Your SEO Doesn’t Speak to Me. Sincerely, Your Customer.

Dear Businesses and Digital Marketers,

I’ve heard about how you try to appeal to me and gain my interest through title tags, meta descriptions and search engine optimization (SEO). Well, I wanted to let you know that your SEO is just not doing it for me. It doesn’t speak to me, I need more.

According to Google’s Webmaster Guidelines and an article by Neil Patel, which talks about SEO writing for people, focusing only SEO just isn’t good marketing practice.

SEO Isn’t the Only Way to Dominate Search Engines

It seems, though, many businesses are using SEO in order to be number one on Google and the search engine results pages as they try to appeal to complex search engine algorithms.

I’ll tell you a not-so-secret secret: you need to appeal to me. I am your customer.

Google even states this in their Basic Principles: Make pages primarily for users, not for search engines.

You don’t need to reverse engineer the logic of a search engine algorithm in order to figure out how Google factors SEO into their equations. You need to put yourself in my shoes for a minute or two and understand me by following these steps:

Pick out words and phrases that I say on a daily basis and use them as your keywords

Forget the jargon that you use at work every day. I don’t use it, and I’m not going to use it when I search. Half of the time, I’m asking my smartphone questions – Where? What? Why? How?

And I’m looking for a website to answer them. If you use the words that I say and not the words that you say, I just might find your website.

Write your title tags and meta descriptions so that they are intriguing to me

There are a lot of businesses out there vying for my attention, so you’re going to need your best wordsmith to write your title tags and meta descriptions.

If you haven’t done this, then you should. Your audience likely isn’t going to waste their time visiting web pages that show up as “HOME” or “SERVICES” on the search engine results page.

Furthermore, they’re not reading the search results, or any websites, word for word.

Make your content interesting enough for me to share

I’m not going to bore my family, friends, or coworkers on social media by posting short, uninteresting articles. It’s like saying, “The article is horrible. Want to read it?”

Compel me. Make me want to share your information.

I’m fairly easy to please. I usually like articles that educate me, support my view of the world, or pique my interest about something that I just learned about.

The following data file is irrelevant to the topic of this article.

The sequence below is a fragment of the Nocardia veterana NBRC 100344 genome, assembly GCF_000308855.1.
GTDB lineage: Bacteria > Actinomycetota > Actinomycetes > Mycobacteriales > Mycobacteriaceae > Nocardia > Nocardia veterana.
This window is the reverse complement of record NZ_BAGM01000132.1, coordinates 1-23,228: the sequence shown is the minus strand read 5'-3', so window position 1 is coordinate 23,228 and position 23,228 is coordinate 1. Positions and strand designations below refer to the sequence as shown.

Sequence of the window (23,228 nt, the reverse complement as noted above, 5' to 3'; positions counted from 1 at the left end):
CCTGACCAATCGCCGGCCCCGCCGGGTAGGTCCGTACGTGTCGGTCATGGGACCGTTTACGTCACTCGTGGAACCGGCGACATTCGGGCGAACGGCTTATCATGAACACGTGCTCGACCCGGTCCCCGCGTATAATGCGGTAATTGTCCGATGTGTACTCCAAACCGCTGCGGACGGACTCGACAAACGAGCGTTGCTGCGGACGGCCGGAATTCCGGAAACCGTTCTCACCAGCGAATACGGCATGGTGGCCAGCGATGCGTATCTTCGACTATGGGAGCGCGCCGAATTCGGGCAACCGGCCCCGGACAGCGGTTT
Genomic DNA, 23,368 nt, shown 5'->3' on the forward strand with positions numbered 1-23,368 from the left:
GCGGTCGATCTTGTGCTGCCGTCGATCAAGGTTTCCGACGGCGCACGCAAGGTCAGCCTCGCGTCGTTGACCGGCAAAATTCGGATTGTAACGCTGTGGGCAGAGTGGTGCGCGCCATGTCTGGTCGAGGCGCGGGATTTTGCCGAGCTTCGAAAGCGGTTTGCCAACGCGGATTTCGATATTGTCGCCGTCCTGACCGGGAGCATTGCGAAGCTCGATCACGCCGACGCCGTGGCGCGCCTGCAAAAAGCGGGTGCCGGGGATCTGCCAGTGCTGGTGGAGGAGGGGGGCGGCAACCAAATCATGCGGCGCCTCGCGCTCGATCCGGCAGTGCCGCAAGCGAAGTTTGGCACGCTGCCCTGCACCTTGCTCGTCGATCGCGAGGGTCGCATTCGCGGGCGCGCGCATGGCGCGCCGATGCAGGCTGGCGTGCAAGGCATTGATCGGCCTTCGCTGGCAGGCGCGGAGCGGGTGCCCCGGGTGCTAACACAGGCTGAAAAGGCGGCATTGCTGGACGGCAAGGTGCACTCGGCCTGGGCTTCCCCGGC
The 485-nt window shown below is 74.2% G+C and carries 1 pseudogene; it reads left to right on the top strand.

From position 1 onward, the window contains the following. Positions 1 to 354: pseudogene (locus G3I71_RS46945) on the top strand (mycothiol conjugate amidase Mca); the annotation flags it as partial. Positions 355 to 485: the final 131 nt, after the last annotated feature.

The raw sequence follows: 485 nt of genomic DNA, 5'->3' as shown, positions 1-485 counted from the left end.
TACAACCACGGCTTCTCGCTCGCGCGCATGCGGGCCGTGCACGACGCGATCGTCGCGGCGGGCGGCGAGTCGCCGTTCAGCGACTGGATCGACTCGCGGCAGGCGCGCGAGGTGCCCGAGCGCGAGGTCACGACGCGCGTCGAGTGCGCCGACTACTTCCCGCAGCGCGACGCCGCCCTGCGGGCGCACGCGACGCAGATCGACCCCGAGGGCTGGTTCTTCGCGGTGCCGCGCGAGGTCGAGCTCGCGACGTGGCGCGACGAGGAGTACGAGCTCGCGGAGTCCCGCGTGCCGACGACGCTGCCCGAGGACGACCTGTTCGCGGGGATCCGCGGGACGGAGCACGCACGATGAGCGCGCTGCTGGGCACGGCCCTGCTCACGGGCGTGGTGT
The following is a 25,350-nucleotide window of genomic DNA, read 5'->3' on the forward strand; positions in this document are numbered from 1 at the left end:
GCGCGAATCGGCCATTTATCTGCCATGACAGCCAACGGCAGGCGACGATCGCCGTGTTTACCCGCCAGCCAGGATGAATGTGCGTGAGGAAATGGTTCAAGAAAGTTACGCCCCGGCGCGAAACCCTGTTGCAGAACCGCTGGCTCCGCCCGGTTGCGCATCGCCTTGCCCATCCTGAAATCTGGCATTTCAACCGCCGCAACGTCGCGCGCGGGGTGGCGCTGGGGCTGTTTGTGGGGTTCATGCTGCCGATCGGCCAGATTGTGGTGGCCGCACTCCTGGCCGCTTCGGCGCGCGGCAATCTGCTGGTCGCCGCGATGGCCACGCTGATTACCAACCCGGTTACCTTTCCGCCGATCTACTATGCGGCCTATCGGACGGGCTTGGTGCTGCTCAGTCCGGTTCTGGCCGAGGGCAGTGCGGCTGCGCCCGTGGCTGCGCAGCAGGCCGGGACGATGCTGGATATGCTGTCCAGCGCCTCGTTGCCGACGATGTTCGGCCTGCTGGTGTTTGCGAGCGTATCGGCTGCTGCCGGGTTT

It’s About Me, Your Customer.

I like to read pages that tell me what you’re going to do for me. Everyone claims that they are the best, most innovative company providing exceptional, high-quality service.

So what? I want to know what you’re going to do for me if I choose to do business with you. What is the benefit that I’m going to tell other people about?

Don’t Make Me Think About It

Make information easy to find on your website. Websites make sense to their builders. Your audience is only going to spend a few seconds scanning your web page. If they get frustrated and don’t see what they’re looking for, they’re gone.

Please take the time and think of me, your customer, the next time you create a new page or redesign your website. It’s not about you. It’s about me (and Google says it should be). You can use SEO to help me find you, and the rest is up to you.


Your Customer



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SEO has slowly but surely transformed into more than just optimizing for search engines. Learn how SEO will change in 2017 and how you can adapt by reading How to Set Your 2017 SEO Strategy: The Essentials.

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  • Claire says:

    Great article! It did really talk to me! Still wonder about SEO on shop page!

  • Boom, great post Dianna. Until I read your post I never considered creating an Customer Avatar to use in link building efforts. Onpage it makes all the sense in the world. I bet it could work for Offpage as well. It would just be a matter of creating links on sites your customers visit and on posts they find of interest, All other links could be thrown out. Thanks for priming my brain on this. 😉

  • Tim says:

    This article sums up trivial things, which are all kind of obvious – once you see them in their sum. I like your approach to write an article that seems not to be concerned with seo, when in fact you are doing exactly that.

  • Jason R. says:

    Great article on an often overlooked issue. Often, clients will hire an expert digital marketing agency like the one I work for to perform their seo task for them. Even still, I am amazed at how these “experts” will make a piece of content, and stuff it with keywords even if it doesn’t read well. User experience is a key factor in seo too. You want people to link to your content as well as follow your site for new articles and content too. Good basic, easy reading generally optimized content is by far the best in my opinion for best seo results in the long run.

  • Ana James says:

    Great post! Reading your post have made me realized a couple of things about seo. I never knew that some of the things that I am doing in boosting my website is wrong. Now I know what to do. Thanks to your post 🙂

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